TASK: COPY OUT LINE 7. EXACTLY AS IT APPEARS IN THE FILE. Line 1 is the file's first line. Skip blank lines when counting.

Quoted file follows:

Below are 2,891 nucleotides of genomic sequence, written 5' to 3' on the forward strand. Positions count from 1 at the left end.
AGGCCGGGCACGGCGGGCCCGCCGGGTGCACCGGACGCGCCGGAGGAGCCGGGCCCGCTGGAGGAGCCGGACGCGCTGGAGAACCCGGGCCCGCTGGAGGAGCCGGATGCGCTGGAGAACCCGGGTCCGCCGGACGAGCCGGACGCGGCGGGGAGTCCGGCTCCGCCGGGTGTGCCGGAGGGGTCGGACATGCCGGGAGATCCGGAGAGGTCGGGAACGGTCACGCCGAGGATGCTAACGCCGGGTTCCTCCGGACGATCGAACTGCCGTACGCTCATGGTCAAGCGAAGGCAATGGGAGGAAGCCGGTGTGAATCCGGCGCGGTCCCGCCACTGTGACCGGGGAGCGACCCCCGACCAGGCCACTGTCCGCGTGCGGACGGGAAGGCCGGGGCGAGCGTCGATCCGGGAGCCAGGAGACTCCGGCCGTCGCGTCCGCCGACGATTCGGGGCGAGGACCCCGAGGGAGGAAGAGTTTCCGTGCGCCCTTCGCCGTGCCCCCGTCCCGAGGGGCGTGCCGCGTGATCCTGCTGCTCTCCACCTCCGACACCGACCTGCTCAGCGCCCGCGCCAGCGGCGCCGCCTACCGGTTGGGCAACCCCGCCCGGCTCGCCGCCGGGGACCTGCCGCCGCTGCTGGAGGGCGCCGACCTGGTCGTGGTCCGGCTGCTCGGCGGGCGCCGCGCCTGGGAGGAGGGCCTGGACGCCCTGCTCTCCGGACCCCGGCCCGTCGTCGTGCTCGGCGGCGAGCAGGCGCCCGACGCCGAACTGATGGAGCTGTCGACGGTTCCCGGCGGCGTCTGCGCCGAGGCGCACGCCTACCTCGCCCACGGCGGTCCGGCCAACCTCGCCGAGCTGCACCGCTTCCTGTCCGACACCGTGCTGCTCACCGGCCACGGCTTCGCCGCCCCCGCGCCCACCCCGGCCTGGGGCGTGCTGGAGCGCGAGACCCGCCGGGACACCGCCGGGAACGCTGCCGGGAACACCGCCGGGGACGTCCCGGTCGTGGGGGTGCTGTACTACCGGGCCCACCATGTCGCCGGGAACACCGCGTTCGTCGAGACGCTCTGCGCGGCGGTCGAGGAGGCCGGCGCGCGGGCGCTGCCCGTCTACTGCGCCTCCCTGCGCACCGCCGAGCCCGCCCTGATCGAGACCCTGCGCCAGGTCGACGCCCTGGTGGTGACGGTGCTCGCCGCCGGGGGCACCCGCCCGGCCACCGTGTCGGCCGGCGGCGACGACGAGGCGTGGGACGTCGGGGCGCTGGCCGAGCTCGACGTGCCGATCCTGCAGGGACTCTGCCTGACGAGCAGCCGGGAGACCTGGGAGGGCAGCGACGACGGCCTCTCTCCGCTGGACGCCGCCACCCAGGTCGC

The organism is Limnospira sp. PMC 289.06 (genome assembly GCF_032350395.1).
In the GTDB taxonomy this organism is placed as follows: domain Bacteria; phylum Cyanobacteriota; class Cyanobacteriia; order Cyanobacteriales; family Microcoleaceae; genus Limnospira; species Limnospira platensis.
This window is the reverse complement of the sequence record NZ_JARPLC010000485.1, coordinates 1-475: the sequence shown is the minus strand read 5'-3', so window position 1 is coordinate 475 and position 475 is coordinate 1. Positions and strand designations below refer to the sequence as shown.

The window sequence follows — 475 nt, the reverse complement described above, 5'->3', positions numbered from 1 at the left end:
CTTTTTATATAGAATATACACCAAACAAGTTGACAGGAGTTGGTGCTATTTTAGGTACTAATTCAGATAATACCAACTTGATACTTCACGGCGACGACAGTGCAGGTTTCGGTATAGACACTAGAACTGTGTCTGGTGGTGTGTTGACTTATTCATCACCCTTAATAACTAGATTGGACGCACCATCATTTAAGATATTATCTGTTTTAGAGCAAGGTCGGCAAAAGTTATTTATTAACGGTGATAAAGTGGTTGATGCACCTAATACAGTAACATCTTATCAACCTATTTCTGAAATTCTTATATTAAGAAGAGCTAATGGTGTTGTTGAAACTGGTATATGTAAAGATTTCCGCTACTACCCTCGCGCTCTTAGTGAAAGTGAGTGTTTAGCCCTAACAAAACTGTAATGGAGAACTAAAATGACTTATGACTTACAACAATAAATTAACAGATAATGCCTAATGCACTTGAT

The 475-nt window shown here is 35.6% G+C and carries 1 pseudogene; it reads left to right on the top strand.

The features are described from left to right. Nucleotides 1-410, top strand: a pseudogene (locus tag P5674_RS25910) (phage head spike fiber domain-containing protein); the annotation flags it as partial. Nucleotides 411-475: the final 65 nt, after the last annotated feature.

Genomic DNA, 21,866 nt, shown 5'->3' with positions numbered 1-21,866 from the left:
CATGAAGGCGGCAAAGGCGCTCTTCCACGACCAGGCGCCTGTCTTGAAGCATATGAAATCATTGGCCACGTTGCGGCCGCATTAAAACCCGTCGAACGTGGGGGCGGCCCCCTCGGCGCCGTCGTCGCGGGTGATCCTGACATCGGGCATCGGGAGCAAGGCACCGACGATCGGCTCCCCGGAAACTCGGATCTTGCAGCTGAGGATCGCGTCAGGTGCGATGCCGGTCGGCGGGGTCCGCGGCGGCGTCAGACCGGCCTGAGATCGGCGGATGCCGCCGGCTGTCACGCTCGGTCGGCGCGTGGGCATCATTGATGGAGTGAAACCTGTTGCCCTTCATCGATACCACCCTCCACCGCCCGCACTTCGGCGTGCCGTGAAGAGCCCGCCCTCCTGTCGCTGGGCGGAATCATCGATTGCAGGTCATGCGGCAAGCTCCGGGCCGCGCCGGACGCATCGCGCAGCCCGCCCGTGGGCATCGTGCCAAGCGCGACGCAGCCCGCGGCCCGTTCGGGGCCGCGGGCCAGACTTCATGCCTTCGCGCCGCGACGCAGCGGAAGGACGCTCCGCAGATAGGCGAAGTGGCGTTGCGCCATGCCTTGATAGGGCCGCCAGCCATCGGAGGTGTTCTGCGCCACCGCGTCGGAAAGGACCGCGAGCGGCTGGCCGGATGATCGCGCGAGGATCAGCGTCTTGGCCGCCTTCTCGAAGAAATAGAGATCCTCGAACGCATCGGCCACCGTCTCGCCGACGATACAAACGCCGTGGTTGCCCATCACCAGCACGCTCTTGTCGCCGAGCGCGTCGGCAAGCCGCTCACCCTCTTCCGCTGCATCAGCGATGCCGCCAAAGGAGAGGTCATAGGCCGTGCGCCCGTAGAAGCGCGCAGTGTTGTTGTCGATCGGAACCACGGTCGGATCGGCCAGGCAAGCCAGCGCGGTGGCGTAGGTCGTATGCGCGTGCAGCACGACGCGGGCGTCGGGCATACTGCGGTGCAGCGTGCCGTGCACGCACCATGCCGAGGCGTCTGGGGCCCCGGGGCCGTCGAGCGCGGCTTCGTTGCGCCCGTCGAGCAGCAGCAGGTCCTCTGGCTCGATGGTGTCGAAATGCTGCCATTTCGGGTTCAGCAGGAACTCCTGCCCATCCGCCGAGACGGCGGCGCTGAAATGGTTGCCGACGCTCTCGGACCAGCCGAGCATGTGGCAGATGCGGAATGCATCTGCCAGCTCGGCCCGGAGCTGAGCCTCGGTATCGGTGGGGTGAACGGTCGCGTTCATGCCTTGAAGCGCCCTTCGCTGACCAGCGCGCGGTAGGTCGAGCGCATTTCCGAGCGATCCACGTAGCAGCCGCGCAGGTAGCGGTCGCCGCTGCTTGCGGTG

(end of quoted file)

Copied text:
CTTTTTATATAGAATATACACCAAACAAGTTGACAGGAGTTGGTGCTATTTTAGGTACTAATTCAGATAATACCAACTTGATACTTCACGGCGACGACAGTGCAGGTTTCGGTATAGACACTAGAACTGTGTCTGGTGGTGTGTTGACTTATTCATCACCCTTAATAACTAGATTGGACGCACCATCATTTAAGATATTATCTGTTTTAGAGCAAGGTCGGCAAAAGTTATTTATTAACGGTGATAAAGTGGTTGATGCACCTAATACAGTAACATCTTATCAACCTATTTCTGAAATTCTTATATTAAGAAGAGCTAATGGTGTTGTTGAAACTGGTATATGTAAAGATTTCCGCTACTACCCTCGCGCTCTTAGTGAAAGTGAGTGTTTAGCCCTAACAAAACTGTAATGGAGAACTAAAATGACTTATGACTTACAACAATAAATTAACAGATAATGCCTAATGCACTTGAT